Here’s a puzzle oddity that challenges you to open the box without falling into one of the booby-traps. It was built as a side-distraction from the more serious events happening at Insomni’hack 2011. [Sergio] and a colleague built the box to resemble a ticking bomb like in the blockbuster action movies we know you look forward to seeing each summer. A display on top of the device counts down for ninety seconds with an audible beep to mark the passage of time and boost your tension level. See it ticking away in the clip after the break.
Two wires meet at the edges of the box halves, completing a circuit that will set off an alarm when the contact is broken. There’s also a photocell on the bottom of the box which triggers the alarm if you lift it and expose this sensor to light. The combination necessary to open the box was provided to each competitor; it was not a numerical code, but a color code. Three potentiometers control the red, green, and blue anodes of an RGB LED, while being monitored by an Arduino at the same time. If you can dial in the appropriate color, the lid trap is disabled and the box can be opened. What does the winner get? Why an Arduino, of course!
Continue reading “Booby box – It’s a trap!”
[Boris] from Open Electronics recently wrote us to share their latest creation. Like many of us, he uses DynDNS to keep his home network a FQDN’s reach away. While DynDNS is quite a convenient service, many people don’t like the idea of leaving their computer on all the time to keep the IP updated. That’s where the Arduino DDNS module comes into play.
Built using a standard ATMega328 with the Arduino bootloader installed, the module periodically checks to see if the user’s IP has changed, updating the DynDNS entry as needed. The Arduino talks to the network via a WIZnet Ethernet breakout board, contacting DynDNS’ servers to check and update the user’s IP over a series of standard HTTP requests.
We are aware that several router firmware packages such as DD-WRT have this functionality built-in, but this project makes for a nice alternative when those resources are not available.
As always, a bill of materials, PCB layouts, and Arduino Sketch code are all available for download over at the Open Electronics site.
Some people tend to get awfully attached to their favorite mug. Like an old friend, the mug holds a special place in their hearts, and there’s a weird sadness when it finally gives up the ghost. Through the winter months [Ben’s] girlfriend is never without hers, and when it broke, he decided to give her a new one with some added functionality.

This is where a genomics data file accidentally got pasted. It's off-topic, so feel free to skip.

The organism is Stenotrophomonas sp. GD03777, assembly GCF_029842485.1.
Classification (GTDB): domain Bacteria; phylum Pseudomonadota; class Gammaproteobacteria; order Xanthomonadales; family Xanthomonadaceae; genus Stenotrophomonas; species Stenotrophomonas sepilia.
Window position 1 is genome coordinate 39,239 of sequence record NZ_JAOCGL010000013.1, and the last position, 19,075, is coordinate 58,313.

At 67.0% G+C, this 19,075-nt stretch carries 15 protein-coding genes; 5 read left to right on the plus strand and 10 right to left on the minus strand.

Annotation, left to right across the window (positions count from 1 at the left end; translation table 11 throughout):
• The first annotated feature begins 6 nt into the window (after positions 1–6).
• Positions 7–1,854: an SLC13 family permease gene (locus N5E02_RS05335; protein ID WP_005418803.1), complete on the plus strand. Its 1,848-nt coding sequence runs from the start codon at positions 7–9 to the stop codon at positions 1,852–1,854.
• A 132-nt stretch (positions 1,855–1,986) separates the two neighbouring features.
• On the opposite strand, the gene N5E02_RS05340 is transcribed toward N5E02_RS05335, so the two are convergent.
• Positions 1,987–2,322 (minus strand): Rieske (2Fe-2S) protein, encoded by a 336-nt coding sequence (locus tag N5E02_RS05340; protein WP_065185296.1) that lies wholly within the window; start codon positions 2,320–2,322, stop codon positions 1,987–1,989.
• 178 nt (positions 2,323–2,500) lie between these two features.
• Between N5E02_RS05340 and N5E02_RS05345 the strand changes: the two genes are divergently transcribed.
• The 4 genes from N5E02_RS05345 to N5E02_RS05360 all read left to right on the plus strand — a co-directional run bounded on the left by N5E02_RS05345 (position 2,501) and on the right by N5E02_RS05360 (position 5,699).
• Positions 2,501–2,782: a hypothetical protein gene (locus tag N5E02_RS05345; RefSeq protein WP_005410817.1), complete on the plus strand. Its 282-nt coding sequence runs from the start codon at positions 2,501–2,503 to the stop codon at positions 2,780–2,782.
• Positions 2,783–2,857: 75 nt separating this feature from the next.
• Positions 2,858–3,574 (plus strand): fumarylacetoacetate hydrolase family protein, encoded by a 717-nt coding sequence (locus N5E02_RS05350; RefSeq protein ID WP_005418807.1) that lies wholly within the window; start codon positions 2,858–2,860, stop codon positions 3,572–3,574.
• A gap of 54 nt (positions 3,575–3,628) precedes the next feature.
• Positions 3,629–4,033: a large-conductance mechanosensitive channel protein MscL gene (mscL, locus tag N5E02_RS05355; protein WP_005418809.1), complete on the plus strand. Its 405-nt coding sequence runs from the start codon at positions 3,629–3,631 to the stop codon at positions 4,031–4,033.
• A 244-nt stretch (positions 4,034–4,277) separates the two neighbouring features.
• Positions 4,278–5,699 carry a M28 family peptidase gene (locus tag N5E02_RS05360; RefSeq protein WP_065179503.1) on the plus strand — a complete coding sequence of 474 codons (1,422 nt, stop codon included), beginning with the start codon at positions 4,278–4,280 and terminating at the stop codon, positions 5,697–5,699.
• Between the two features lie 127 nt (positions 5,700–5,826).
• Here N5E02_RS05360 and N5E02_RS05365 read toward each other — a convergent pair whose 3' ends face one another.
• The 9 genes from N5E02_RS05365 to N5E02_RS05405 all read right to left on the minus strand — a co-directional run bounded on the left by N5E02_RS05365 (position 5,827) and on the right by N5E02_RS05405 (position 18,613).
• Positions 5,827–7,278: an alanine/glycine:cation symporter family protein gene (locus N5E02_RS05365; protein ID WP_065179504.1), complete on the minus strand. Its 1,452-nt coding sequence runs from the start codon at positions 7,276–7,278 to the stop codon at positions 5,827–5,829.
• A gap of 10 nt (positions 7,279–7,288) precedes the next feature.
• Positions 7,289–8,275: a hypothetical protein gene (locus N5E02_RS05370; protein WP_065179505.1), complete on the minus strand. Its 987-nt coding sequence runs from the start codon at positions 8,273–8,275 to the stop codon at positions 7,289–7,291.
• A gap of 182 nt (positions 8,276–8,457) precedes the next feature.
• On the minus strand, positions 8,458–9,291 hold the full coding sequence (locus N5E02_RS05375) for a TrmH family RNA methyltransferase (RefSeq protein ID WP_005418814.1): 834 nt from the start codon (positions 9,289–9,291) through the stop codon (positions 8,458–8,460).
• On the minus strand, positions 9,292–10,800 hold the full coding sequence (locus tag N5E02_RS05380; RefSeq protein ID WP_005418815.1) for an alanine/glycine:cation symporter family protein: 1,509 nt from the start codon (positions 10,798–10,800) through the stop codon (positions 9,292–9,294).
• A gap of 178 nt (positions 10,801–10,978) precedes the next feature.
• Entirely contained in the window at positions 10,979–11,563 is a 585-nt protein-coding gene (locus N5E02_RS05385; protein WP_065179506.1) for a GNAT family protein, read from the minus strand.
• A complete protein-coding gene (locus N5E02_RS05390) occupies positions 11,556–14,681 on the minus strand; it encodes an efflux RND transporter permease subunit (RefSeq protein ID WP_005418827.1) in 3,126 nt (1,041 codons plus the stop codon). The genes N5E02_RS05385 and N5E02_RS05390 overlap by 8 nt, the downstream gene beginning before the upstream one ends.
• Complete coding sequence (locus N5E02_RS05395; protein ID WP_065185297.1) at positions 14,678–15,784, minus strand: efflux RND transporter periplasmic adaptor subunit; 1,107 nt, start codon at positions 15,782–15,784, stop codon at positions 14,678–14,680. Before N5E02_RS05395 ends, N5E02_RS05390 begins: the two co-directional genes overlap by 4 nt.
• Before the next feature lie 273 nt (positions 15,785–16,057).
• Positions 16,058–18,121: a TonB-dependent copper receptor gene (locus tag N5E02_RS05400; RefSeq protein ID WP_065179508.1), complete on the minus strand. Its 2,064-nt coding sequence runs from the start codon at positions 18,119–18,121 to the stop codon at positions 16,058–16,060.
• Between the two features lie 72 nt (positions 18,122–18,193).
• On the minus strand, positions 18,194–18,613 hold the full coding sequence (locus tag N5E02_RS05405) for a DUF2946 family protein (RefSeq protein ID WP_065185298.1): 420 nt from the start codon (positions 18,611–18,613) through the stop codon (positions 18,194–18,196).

He built her a temperature sensing mug that uses a rather novel way of determining how hot or cold the contents are. Instead of using a thermistor to determine the drink’s temperature, he opted to use a simple diode since it is well known that a diode’s forward voltage varies with temperature. After determining the diode’s voltage range using hot and cold beverages, he hooked it up to the ADC of a PIC12F615 micro controller. The temperature is displayed via 10 LEDs, which are driven through a pair of 8-bit shift registers and buffers since his PIC did not have enough pins to control them on its own.
He had some PCBs made, and after a handful of setbacks got everything put together. He says the mug works pretty well, though the display changes a bit more slowly than he would like. He also mentions that if he builds a second version, he will be sure to select a different PIC that has enough I/O pins to do the job, as well as use a thermistor instead of a simple diode for sensing the temperature.
Continue reading to see a brief demo video [Ben] put together.
Continue reading “Temperature sensing mug means never burning your mouth again”
Star Fox, one of the greatest 3D space shooters ever developed, has a pretty decent fan base even after eighteen or so years. It had a sequel that was 99% complete, but it came very late in the Super Nintendo’s life and it was held off so that the next great Star Fox would be on the newest Nintendo console, the N64.
You could get the Japanese version, which aside from a couple debug routines, is complete, and you could play it on an emulator. While emulators are fine for most of us, anyone who has played a game on the real metal can quickly and easily pick out minor nuances.
Since playing Star Fox 2 on the real hardware is not a simple trip to the flea market, [Doug] went about ripping apart an old SNES cart and placing a eprom inside with the data from the game. Through that 8 page forum post you can see the project start, progress through different constructions, and result in 3 fully working carts, complete with custom labels.
Join us after the break for a quick video.
Continue reading “Play Unreleased Retro Games on the Real Thing”